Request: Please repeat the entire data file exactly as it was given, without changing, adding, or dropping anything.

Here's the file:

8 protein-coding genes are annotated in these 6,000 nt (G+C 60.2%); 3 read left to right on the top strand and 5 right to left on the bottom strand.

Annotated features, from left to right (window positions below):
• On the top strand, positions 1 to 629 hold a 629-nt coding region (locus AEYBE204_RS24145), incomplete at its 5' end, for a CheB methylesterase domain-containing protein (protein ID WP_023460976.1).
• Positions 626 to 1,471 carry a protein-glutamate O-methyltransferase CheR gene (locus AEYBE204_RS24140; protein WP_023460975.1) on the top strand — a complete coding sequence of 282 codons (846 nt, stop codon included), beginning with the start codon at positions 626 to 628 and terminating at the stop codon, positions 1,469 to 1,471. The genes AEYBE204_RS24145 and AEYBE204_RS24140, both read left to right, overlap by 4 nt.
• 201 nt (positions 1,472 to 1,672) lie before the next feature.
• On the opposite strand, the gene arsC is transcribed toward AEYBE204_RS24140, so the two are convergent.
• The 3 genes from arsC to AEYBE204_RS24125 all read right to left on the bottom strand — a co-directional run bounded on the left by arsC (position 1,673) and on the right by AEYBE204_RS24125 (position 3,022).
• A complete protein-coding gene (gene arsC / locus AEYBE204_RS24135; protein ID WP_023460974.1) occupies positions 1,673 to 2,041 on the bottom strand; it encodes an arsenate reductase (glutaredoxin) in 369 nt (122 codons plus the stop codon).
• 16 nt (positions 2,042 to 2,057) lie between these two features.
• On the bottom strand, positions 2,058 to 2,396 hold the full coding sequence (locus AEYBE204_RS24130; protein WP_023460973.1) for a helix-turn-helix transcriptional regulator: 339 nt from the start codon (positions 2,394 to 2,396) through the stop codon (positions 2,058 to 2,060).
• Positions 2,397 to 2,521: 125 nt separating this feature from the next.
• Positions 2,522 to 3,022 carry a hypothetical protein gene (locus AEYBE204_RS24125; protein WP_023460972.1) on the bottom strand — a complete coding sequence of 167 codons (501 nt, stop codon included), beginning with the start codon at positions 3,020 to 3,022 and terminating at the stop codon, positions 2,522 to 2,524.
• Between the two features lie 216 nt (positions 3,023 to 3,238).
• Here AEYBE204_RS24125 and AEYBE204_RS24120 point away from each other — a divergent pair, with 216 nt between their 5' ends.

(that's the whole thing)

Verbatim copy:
8 protein-coding genes are annotated in these 6,000 nt (G+C 60.2%); 3 read left to right on the top strand and 5 right to left on the bottom strand.

Annotated features, from left to right (window positions below):
• On the top strand, positions 1 to 629 hold a 629-nt coding region (locus AEYBE204_RS24145), incomplete at its 5' end, for a CheB methylesterase domain-containing protein (protein ID WP_023460976.1).
• Positions 626 to 1,471 carry a protein-glutamate O-methyltransferase CheR gene (locus AEYBE204_RS24140; protein WP_023460975.1) on the top strand — a complete coding sequence of 282 codons (846 nt, stop codon included), beginning with the start codon at positions 626 to 628 and terminating at the stop codon, positions 1,469 to 1,471. The genes AEYBE204_RS24145 and AEYBE204_RS24140, both read left to right, overlap by 4 nt.
• 201 nt (positions 1,472 to 1,672) lie before the next feature.
• On the opposite strand, the gene arsC is transcribed toward AEYBE204_RS24140, so the two are convergent.
• The 3 genes from arsC to AEYBE204_RS24125 all read right to left on the bottom strand — a co-directional run bounded on the left by arsC (position 1,673) and on the right by AEYBE204_RS24125 (position 3,022).
• A complete protein-coding gene (gene arsC / locus AEYBE204_RS24135; protein ID WP_023460974.1) occupies positions 1,673 to 2,041 on the bottom strand; it encodes an arsenate reductase (glutaredoxin) in 369 nt (122 codons plus the stop codon).
• 16 nt (positions 2,042 to 2,057) lie between these two features.
• On the bottom strand, positions 2,058 to 2,396 hold the full coding sequence (locus AEYBE204_RS24130; protein WP_023460973.1) for a helix-turn-helix transcriptional regulator: 339 nt from the start codon (positions 2,394 to 2,396) through the stop codon (positions 2,058 to 2,060).
• Positions 2,397 to 2,521: 125 nt separating this feature from the next.
• Positions 2,522 to 3,022 carry a hypothetical protein gene (locus AEYBE204_RS24125; protein WP_023460972.1) on the bottom strand — a complete coding sequence of 167 codons (501 nt, stop codon included), beginning with the start codon at positions 3,020 to 3,022 and terminating at the stop codon, positions 2,522 to 2,524.
• Between the two features lie 216 nt (positions 3,023 to 3,238).
• Here AEYBE204_RS24125 and AEYBE204_RS24120 point away from each other — a divergent pair, with 216 nt between their 5' ends.